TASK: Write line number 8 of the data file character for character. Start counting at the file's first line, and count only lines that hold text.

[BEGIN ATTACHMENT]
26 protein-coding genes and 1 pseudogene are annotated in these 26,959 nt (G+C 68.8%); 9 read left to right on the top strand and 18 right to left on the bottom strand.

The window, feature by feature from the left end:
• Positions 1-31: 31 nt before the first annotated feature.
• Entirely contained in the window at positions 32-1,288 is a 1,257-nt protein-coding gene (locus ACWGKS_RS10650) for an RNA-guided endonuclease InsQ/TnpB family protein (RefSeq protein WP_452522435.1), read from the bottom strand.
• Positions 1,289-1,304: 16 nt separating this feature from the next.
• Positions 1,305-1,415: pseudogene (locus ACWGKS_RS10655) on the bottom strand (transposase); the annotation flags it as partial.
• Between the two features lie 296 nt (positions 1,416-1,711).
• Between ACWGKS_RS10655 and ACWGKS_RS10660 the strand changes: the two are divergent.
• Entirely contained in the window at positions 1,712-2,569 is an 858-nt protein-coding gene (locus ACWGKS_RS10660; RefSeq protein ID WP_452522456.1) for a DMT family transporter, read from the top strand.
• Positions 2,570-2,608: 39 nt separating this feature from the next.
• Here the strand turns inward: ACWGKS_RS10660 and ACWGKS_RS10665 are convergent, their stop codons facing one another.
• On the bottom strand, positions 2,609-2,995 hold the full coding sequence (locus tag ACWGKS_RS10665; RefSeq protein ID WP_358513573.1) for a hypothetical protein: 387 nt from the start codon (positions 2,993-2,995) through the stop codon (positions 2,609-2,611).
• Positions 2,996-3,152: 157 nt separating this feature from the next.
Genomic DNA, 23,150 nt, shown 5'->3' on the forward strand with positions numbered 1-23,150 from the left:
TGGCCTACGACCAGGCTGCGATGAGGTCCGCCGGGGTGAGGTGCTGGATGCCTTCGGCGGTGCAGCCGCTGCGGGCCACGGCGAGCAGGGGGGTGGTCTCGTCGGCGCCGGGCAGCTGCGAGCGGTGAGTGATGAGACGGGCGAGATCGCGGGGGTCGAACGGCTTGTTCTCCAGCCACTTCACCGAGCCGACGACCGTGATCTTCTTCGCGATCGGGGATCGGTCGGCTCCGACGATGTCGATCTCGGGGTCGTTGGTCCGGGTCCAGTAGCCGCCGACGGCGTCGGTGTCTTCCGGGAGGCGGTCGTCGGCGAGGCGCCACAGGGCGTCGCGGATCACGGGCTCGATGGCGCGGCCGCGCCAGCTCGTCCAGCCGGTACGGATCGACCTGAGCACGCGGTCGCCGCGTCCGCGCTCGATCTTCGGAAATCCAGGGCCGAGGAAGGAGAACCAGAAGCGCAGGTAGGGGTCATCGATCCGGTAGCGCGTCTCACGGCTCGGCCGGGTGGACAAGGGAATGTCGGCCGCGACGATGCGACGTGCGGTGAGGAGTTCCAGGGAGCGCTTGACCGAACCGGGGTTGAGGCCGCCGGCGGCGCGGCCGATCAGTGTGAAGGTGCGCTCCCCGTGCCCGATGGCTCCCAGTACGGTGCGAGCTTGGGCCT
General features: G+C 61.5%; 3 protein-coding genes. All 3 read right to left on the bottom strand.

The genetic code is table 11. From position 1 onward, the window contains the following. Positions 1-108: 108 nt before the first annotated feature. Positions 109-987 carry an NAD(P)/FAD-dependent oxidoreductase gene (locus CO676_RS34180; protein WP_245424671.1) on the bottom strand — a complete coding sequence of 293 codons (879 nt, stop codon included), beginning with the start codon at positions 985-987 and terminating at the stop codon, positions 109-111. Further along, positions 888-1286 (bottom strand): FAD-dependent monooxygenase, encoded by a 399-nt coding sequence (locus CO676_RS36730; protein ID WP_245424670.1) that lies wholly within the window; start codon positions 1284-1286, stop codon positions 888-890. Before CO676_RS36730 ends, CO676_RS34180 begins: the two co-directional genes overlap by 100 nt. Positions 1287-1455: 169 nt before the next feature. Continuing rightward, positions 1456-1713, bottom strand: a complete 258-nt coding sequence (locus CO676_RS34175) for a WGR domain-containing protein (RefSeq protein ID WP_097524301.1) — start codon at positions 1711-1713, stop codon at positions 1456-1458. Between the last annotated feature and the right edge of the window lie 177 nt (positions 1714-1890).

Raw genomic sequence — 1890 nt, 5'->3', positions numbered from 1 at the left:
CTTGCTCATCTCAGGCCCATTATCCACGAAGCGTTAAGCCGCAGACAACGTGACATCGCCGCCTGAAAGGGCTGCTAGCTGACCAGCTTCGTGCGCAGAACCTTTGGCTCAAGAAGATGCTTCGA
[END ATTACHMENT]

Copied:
• Between ACWGKS_RS10655 and ACWGKS_RS10660 the strand changes: the two are divergent.